At the conclusion of their video chat, Jeremy left my daughter with his agent's cell phone number and told her several times that she could get in touch with him anytime she needed to talk about anything. Fortunately, his reassuring talk lifted the self-esteem of my daughter before she moved to her new school and, in the nick of time, renewed her interest in basketball and academic achievement and, most importantly, her trust in her new fellow students.

It is not in the least surprising to me that Jeremy Lin has decided to speak out on the deleterious issues faced by Asian Americans–issues to which other ethnic groups are largely immune.

This isn't to say that other ethnic and racial groups in America do not face daunting issues, perhaps even more so than Asian Americans. I am a Human Rights Commissioner, and, of course know that there are other critically important racial and religious intolerance policies and issues outside the Asian American community which have spurred organizations to “fight the American political system” (whatever that may mean, if anything, in today's modern world). #BlackLivesMatter, of course they do, and while I have a great number of friends who practice the Islamic faith, my Muslim friends are kind and gentle people who are horrified by the atrocities committed by Islamic extremists.

This blog post, though, is written as a tribute to Jeremy Lin, who not only helped my daughter come to terms with who she is a human being and who has the potential to succeed in life (a difficult concept for a middle school girl to grasp), but also as a thank you note to Jeremy because he was willing to take a risk to his professional career in order to begin a public discussion about the other side of the back-handed compliment of the so-called “model minority” stereotype–the side, not of conforming, curve-busting students, but of the incredible academic pressures bearing, sometimes, intolerably down on Asian American students and consequent suicides where “every homework assignment, every project, every test [for an Asian American student] could be the difference . . . The difference between success and failure. The difference between happiness and misery.” The quotation cited above comes from an on-line piece from CHRON, a media outlet in Houston, and is entitled, “Former Rockets guard Jeremy Lin opens up about academic pressures and suicides” and is important reading to anyone associated with or part of the Asian American community. [Matt Young, December 16, 2015]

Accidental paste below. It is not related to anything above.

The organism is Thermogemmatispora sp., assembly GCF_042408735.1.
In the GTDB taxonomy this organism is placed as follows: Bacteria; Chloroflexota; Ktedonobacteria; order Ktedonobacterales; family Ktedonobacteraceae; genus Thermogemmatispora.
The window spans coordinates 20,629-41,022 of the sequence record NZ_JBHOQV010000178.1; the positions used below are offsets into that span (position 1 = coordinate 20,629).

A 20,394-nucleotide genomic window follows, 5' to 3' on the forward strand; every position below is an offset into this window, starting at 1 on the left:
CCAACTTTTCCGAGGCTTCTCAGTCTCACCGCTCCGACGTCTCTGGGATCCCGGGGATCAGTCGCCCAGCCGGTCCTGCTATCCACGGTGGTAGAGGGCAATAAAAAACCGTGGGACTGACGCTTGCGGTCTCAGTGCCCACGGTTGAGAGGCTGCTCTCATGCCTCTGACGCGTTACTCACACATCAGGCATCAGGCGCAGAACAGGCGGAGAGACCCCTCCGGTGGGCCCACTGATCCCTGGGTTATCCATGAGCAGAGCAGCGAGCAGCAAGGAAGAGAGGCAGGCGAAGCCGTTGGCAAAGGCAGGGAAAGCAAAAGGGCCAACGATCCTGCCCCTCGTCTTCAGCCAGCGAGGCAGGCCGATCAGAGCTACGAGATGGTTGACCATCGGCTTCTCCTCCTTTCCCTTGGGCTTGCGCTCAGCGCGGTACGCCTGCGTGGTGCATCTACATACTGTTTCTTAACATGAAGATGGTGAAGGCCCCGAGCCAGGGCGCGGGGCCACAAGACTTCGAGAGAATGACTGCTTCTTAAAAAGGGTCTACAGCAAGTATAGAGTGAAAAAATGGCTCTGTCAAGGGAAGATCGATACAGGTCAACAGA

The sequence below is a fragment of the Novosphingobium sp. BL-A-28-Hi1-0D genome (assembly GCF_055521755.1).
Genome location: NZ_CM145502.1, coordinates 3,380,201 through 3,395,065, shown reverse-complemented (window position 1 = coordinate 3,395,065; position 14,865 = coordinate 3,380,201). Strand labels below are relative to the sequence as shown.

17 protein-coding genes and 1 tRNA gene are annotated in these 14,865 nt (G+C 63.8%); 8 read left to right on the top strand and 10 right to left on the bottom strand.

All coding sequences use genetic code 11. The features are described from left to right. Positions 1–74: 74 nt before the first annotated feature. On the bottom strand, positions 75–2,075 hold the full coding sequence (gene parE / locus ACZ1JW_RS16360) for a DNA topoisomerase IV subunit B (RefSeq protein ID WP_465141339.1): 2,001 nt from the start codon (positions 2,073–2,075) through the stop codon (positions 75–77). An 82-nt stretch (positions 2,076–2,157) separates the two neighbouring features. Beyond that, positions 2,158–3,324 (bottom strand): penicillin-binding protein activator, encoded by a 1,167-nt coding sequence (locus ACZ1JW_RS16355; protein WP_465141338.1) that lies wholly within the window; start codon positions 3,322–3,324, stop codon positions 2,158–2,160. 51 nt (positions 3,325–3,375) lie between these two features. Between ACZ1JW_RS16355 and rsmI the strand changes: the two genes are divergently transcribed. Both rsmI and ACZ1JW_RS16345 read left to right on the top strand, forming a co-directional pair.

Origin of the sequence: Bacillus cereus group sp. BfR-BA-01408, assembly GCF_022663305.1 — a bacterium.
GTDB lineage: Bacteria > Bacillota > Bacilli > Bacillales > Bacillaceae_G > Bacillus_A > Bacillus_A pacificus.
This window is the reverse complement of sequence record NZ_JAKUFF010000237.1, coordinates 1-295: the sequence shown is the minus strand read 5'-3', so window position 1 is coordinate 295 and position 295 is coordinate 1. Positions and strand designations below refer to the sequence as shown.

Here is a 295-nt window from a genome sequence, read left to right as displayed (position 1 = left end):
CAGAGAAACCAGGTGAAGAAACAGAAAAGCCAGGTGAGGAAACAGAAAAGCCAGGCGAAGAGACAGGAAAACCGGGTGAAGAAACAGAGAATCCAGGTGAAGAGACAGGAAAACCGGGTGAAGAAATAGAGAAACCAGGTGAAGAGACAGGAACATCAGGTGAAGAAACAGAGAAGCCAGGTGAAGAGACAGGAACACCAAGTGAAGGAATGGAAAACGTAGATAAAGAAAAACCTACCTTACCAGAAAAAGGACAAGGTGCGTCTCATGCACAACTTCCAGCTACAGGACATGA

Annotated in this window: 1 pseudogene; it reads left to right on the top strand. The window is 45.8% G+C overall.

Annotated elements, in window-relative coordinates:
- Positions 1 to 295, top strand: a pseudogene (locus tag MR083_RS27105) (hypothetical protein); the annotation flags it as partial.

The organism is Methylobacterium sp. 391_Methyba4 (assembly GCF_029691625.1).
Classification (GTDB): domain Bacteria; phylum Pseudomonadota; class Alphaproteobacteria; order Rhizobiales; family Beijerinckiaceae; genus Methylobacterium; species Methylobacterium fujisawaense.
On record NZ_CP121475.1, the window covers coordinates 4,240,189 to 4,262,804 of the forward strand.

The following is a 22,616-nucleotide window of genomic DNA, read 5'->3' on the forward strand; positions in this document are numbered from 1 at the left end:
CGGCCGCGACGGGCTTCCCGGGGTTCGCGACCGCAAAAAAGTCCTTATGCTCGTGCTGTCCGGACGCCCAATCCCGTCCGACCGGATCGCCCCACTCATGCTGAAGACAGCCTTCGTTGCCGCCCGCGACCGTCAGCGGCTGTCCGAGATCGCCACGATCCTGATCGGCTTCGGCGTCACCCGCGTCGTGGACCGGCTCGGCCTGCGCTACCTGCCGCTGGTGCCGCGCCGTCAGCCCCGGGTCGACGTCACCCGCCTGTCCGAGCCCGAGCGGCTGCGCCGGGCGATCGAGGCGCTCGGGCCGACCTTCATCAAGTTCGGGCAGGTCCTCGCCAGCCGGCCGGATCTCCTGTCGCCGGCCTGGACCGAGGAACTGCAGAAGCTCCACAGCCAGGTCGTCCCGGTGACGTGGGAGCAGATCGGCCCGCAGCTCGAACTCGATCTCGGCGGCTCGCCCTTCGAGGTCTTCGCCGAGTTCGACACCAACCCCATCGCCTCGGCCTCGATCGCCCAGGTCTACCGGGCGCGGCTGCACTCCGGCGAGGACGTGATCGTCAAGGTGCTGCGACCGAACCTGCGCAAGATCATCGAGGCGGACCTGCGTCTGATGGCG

It really should come as no surprise that Jeremy Lin is once again standing up for marginalized groups of Americans on the video (“Jeremy Lin's Advice on Bullying“) posted to the U.S. Department of Education's YouTube channel a couple of months ago as part of the White House Asian American Pacific Islander Initiative, Anti-Bullying Campaign.

The point of this post is simply to thank a kind and compassionate young man, who just happens to play in the NBA, for restoring my daughter's self-esteem through a call he generated–simply because he cared, cared for one single Asian American teenager facing a part of his past in an isolated community in Kentucky–and, in doing so, unlocked so many potential opportunities for the remainder of her life. I knew it would only be a matter of time before he spoke, not just to my daughter about the unique challenges of simply being an Asian America in the USA, but to a much wider audience who respect him, his humor and his display of personal courage to succeed where so many have failed.